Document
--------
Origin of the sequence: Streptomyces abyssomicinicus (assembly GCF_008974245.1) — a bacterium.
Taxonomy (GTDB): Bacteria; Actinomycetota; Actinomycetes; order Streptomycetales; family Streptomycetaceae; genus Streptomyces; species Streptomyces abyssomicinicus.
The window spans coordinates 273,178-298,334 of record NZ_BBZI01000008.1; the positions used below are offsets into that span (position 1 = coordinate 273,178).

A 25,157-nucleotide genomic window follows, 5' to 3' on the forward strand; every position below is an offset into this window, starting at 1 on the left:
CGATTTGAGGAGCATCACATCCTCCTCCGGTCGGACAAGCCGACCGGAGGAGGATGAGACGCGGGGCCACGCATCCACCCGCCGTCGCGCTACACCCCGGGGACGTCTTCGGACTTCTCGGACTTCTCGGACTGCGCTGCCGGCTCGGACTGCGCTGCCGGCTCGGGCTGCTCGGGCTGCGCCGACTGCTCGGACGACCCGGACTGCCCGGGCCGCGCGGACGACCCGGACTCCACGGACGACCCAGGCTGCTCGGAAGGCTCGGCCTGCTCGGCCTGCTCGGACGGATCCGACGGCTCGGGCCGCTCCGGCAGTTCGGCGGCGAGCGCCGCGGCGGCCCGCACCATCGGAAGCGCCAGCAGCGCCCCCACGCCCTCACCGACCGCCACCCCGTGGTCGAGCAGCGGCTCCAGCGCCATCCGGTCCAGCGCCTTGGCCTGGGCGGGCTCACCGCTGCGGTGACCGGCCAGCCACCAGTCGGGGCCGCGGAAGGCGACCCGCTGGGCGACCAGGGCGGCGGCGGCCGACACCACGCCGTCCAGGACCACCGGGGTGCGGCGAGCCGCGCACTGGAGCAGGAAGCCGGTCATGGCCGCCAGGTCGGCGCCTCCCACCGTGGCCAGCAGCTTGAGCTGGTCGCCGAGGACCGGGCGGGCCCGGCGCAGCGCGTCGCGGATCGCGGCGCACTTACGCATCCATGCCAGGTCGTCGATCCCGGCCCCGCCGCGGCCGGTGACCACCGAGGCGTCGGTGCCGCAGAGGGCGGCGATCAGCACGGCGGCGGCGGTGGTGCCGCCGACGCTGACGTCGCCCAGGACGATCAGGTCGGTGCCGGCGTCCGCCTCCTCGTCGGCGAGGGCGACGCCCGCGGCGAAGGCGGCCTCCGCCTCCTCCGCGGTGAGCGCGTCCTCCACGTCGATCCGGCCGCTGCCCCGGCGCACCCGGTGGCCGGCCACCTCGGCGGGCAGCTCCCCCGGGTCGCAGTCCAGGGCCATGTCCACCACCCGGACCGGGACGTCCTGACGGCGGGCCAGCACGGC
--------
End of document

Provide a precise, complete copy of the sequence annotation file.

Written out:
Origin of the sequence: Streptomyces abyssomicinicus (assembly GCF_008974245.1) — a bacterium.
Taxonomy (GTDB): Bacteria; Actinomycetota; Actinomycetes; order Streptomycetales; family Streptomycetaceae; genus Streptomyces; species Streptomyces abyssomicinicus.
The window spans coordinates 273,178-298,334 of record NZ_BBZI01000008.1; the positions used below are offsets into that span (position 1 = coordinate 273,178).

A 25,157-nucleotide genomic window follows, 5' to 3' on the forward strand; every position below is an offset into this window, starting at 1 on the left:
CGATTTGAGGAGCATCACATCCTCCTCCGGTCGGACAAGCCGACCGGAGGAGGATGAGACGCGGGGCCACGCATCCACCCGCCGTCGCGCTACACCCCGGGGACGTCTTCGGACTTCTCGGACTTCTCGGACTGCGCTGCCGGCTCGGACTGCGCTGCCGGCTCGGGCTGCTCGGGCTGCGCCGACTGCTCGGACGACCCGGACTGCCCGGGCCGCGCGGACGACCCGGACTCCACGGACGACCCAGGCTGCTCGGAAGGCTCGGCCTGCTCGGCCTGCTCGGACGGATCCGACGGCTCGGGCCGCTCCGGCAGTTCGGCGGCGAGCGCCGCGGCGGCCCGCACCATCGGAAGCGCCAGCAGCGCCCCCACGCCCTCACCGACCGCCACCCCGTGGTCGAGCAGCGGCTCCAGCGCCATCCGGTCCAGCGCCTTGGCCTGGGCGGGCTCACCGCTGCGGTGACCGGCCAGCCACCAGTCGGGGCCGCGGAAGGCGACCCGCTGGGCGACCAGGGCGGCGGCGGCCGACACCACGCCGTCCAGGACCACCGGGGTGCGGCGAGCCGCGCACTGGAGCAGGAAGCCGGTCATGGCCGCCAGGTCGGCGCCTCCCACCGTGGCCAGCAGCTTGAGCTGGTCGCCGAGGACCGGGCGGGCCCGGCGCAGCGCGTCGCGGATCGCGGCGCACTTACGCATCCATGCCAGGTCGTCGATCCCGGCCCCGCCGCGGCCGGTGACCACCGAGGCGTCGGTGCCGCAGAGGGCGGCGATCAGCACGGCGGCGGCGGTGGTGCCGCCGACGCTGACGTCGCCCAGGACGATCAGGTCGGTGCCGGCGTCCGCCTCCTCGTCGGCGAGGGCGACGCCCGCGGCGAAGGCGGCCTCCGCCTCCTCCGCGGTGAGCGCGTCCTCCACGTCGATCCGGCCGCTGCCCCGGCGCACCCGGTGGCCGGCCACCTCGGCGGGCAGCTCCCCCGGGTCGCAGTCCAGGGCCATGTCCACCACCCGGACCGGGACGTCCTGACGGCGGGCCAGCACGGC